When religion and politics mix: the Dalai Lama and India–China relations
5 April 2017 / Author: Jabin T. Jacob, ICS / East Asia Forum
Amid loud protest from Beijing, the Dalai Lama is slated to visit Tawang in the Indian state of Arunachal Pradesh from 5–7 April. The visit follows a public meeting with the president of India in December 2016 — the first in some 60 years — and a mid-March address at a major Buddhist conference in the state of Bihar, where the Dalai Lama shared the stage with India’s minister of culture.
Beijing’s vigorous condemnation of the visit presages a fresh round of tensions in the India–China relationship.
The Chinese have been trying to portray Tawang and Arunachal Pradesh as the central issues in the India–China boundary dispute. In doing so, they are trying to repudiate a significant clause of a landmark 2005 bilateral treaty. The clause states that ‘settled populations’ in each country’s border areas would not be disturbed in the process of reaching a boundary settlement.
Tawang, with India’s largest Buddhist monastery and a population of roughly 11,000 at last count, is as ‘settled’ as they come. This Chinese volte-face, related to continued challenges to their legitimacy in Tibet, may be one reason why boundary negotiations have not made real progress in recent years. Self-immolations in Tibetan areas in China continue, with the latest reported in March. Regaining Tawang — the birthplace of the 6th Dalai Lama — is seen as important to the Chinese government in its battle against the present 14th Dalai Lama.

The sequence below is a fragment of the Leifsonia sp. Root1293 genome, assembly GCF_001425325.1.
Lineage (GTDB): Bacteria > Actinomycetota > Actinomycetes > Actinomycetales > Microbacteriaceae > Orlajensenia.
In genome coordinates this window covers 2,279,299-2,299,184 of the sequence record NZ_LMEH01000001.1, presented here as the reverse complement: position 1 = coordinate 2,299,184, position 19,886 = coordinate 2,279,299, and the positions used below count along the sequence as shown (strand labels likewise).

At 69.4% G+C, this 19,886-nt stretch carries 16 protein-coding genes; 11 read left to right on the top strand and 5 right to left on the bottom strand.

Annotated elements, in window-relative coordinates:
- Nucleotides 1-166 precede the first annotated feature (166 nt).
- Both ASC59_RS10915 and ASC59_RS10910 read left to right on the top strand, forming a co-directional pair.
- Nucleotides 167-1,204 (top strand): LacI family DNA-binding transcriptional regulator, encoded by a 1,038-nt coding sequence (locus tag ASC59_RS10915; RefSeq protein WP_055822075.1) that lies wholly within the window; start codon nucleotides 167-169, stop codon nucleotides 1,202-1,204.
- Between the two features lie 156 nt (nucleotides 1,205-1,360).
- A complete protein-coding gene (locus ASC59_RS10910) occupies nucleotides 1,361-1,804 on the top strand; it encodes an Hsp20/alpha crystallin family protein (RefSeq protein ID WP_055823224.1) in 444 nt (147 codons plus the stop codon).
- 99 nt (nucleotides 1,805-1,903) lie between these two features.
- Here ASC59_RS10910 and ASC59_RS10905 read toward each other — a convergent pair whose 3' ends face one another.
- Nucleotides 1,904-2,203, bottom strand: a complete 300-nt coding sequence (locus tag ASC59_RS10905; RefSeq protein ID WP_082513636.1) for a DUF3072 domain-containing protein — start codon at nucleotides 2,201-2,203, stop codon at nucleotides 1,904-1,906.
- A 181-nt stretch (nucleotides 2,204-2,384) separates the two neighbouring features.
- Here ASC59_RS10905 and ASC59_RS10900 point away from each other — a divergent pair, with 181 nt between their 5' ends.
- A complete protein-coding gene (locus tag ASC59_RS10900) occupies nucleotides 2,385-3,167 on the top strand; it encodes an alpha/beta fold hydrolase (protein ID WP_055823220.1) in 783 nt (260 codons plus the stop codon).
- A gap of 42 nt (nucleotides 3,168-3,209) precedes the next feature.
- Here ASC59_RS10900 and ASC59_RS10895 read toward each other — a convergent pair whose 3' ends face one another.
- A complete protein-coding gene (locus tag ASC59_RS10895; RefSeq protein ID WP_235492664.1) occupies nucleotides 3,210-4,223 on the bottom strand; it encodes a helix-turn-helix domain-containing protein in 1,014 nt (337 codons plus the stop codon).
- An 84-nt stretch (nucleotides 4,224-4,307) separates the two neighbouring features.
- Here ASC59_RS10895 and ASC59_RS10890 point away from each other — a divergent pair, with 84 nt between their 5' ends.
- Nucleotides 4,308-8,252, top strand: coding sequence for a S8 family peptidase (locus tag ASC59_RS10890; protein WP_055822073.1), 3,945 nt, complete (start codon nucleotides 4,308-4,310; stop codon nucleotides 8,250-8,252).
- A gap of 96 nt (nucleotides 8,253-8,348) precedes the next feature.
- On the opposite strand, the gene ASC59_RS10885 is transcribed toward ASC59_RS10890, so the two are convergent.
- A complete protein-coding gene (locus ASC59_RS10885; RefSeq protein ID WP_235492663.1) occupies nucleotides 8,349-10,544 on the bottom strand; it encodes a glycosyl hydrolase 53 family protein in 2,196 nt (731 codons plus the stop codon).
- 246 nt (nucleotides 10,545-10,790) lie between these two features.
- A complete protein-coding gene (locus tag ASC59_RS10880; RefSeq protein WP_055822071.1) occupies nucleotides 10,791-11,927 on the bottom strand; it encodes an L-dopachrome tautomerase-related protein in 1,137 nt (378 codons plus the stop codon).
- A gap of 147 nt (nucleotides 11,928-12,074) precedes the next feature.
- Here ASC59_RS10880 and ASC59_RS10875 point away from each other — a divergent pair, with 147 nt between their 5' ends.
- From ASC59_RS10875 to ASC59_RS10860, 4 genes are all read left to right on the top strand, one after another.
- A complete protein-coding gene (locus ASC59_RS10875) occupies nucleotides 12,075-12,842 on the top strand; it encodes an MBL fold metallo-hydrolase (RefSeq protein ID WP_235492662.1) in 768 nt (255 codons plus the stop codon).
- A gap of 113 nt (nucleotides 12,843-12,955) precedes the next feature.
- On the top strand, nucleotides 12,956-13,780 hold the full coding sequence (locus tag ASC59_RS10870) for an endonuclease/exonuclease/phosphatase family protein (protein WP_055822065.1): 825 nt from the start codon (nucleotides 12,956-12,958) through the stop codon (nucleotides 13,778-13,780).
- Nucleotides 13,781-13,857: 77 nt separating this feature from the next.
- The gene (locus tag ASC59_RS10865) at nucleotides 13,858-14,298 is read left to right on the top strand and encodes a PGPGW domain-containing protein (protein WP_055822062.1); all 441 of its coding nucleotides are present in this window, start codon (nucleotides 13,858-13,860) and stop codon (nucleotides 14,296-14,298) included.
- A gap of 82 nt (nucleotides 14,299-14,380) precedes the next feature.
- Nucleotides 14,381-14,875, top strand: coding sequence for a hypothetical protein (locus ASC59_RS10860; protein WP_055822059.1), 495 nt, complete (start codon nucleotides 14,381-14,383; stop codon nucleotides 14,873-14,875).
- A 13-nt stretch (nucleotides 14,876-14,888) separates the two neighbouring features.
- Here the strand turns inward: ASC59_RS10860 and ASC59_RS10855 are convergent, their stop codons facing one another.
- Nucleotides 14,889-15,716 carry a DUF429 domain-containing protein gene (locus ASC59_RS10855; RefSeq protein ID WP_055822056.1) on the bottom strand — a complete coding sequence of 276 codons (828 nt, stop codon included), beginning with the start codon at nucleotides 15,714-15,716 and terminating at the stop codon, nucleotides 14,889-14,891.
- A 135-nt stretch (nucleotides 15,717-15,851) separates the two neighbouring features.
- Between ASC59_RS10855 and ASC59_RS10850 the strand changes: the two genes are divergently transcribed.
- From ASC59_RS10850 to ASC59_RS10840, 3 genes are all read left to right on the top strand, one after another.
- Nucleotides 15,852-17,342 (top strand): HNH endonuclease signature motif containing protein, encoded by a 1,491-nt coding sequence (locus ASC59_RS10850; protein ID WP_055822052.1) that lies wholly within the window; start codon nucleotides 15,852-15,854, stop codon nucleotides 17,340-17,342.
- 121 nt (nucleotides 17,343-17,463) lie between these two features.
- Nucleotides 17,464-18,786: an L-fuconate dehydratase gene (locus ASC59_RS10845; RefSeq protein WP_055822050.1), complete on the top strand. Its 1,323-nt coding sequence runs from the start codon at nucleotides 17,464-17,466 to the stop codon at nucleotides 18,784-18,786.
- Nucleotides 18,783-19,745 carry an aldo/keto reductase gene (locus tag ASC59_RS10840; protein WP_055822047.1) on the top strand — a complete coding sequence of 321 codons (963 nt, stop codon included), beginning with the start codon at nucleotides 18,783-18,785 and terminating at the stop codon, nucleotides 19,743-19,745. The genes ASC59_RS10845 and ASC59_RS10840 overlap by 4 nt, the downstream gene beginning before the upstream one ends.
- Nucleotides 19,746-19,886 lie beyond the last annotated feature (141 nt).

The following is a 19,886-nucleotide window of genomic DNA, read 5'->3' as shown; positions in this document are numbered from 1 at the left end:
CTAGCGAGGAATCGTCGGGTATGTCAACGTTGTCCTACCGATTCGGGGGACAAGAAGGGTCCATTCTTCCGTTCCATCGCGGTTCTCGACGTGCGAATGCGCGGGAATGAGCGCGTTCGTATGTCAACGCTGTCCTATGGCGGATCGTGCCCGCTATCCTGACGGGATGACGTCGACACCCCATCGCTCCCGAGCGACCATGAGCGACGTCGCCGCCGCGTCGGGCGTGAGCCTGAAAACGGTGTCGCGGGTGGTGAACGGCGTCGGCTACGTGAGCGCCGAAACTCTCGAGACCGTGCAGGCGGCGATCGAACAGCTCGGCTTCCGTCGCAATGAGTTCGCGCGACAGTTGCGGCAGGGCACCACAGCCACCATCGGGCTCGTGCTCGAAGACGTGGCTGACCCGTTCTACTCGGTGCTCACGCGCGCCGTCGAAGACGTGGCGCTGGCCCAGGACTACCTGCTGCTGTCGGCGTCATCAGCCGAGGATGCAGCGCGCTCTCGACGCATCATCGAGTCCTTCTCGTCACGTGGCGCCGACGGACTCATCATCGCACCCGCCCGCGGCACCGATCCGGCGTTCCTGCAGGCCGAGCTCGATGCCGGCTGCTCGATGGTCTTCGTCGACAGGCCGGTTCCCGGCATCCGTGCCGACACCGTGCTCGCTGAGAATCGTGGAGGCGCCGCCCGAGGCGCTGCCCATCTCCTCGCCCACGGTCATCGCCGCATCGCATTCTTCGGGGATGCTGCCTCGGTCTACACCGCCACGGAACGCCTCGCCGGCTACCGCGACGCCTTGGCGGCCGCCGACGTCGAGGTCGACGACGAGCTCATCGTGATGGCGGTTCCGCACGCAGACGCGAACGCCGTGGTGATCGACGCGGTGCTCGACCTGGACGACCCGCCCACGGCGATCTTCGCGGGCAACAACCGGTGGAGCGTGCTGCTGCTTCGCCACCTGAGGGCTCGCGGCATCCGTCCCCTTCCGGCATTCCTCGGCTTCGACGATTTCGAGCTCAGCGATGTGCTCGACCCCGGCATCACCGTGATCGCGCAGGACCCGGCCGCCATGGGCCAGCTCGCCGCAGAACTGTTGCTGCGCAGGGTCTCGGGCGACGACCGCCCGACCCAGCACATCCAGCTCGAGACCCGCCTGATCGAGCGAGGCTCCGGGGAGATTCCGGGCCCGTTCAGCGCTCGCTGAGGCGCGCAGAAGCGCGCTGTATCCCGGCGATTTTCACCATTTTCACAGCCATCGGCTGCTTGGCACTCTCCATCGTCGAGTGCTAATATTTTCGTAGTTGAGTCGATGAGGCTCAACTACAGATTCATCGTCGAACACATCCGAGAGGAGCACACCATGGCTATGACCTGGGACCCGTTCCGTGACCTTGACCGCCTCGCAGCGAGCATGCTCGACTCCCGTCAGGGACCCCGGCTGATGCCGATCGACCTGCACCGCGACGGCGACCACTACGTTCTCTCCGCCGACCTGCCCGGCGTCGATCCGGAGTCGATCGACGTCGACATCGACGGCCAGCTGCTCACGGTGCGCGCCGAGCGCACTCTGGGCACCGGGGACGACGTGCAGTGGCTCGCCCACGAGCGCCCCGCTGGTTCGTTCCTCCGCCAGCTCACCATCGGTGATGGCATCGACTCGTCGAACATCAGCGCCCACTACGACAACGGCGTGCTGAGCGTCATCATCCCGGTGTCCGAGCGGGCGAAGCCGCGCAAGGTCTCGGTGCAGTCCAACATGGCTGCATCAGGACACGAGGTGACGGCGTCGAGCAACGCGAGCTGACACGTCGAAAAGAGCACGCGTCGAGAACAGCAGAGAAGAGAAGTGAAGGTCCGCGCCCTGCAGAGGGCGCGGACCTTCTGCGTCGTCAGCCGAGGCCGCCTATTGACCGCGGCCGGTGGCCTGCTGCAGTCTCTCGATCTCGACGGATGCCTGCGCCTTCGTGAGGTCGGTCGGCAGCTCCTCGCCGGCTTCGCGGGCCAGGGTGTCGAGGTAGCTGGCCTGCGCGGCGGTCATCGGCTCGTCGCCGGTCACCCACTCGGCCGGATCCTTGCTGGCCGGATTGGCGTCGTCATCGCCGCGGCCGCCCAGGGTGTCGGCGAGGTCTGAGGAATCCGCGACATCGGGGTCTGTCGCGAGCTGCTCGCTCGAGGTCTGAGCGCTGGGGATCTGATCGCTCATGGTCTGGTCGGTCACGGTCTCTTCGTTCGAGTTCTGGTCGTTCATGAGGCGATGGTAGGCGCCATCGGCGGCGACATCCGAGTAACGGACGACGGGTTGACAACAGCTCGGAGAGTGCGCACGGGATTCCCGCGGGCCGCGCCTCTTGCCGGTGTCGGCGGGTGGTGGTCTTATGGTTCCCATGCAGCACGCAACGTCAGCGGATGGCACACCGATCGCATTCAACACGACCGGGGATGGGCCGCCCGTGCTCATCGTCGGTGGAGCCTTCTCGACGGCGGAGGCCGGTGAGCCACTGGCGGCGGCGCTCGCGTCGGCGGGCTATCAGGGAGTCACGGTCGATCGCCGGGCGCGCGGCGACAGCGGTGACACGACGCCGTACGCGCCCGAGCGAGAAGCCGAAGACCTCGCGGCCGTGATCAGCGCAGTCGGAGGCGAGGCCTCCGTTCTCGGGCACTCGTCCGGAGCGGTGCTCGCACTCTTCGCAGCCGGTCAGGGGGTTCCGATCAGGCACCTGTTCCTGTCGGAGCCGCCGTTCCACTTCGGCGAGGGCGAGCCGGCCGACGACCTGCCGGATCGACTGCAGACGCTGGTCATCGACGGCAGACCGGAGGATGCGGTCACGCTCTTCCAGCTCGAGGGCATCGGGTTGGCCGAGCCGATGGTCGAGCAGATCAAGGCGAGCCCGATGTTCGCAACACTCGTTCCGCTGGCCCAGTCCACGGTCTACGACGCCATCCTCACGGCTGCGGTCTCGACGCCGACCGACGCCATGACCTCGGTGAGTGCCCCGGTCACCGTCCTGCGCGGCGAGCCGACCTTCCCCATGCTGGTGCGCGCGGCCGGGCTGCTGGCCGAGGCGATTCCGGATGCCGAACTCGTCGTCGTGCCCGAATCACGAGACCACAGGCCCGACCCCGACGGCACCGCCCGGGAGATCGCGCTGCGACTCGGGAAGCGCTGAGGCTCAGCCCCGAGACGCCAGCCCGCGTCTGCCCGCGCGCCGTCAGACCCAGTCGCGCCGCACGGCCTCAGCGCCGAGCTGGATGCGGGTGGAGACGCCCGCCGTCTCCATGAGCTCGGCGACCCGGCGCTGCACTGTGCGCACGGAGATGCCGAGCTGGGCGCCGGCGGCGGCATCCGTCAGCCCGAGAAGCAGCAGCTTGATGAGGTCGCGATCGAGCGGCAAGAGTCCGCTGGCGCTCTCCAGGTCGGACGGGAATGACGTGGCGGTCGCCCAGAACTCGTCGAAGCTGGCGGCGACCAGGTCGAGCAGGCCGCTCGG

In 2008, to Beijing’s displeasure, the Dalai Lama acknowledged the legitimacy of the colonial-era McMahon Line between today’s Arunachal Pradesh and Tibet. Added to this are Chinese worries about whether or not the Dalai Lama will ‘reincarnate’, that is, find his successor. If he does so in non-Chinese controlled territory, or even not at all as he has sometimes declared, it will likely ensure a continued challenge to Chinese authority in Tibet.
The Dalai Lama last visited Tawang in November 2009. So the current visit, hosted by yet another Indian central government minister Kiren Rijiju, himself a Buddhist and from Arunachal, is not entirely a novelty.
And yet there are indications that the ruling Bharatiya Janata Party (BJP) government is trying to sell the Indian public a certain sense of muscularity in its China policy.
The BJP government under Prime Minister Narendra Modi first signalled a combative approach vis-à-vis China by inviting both the Tibetan Sikyong — the prime minister equivalent of the Central Tibetan Administration — and the Taiwanese representative in New Delhi to his swearing-in in May 2014. Read more…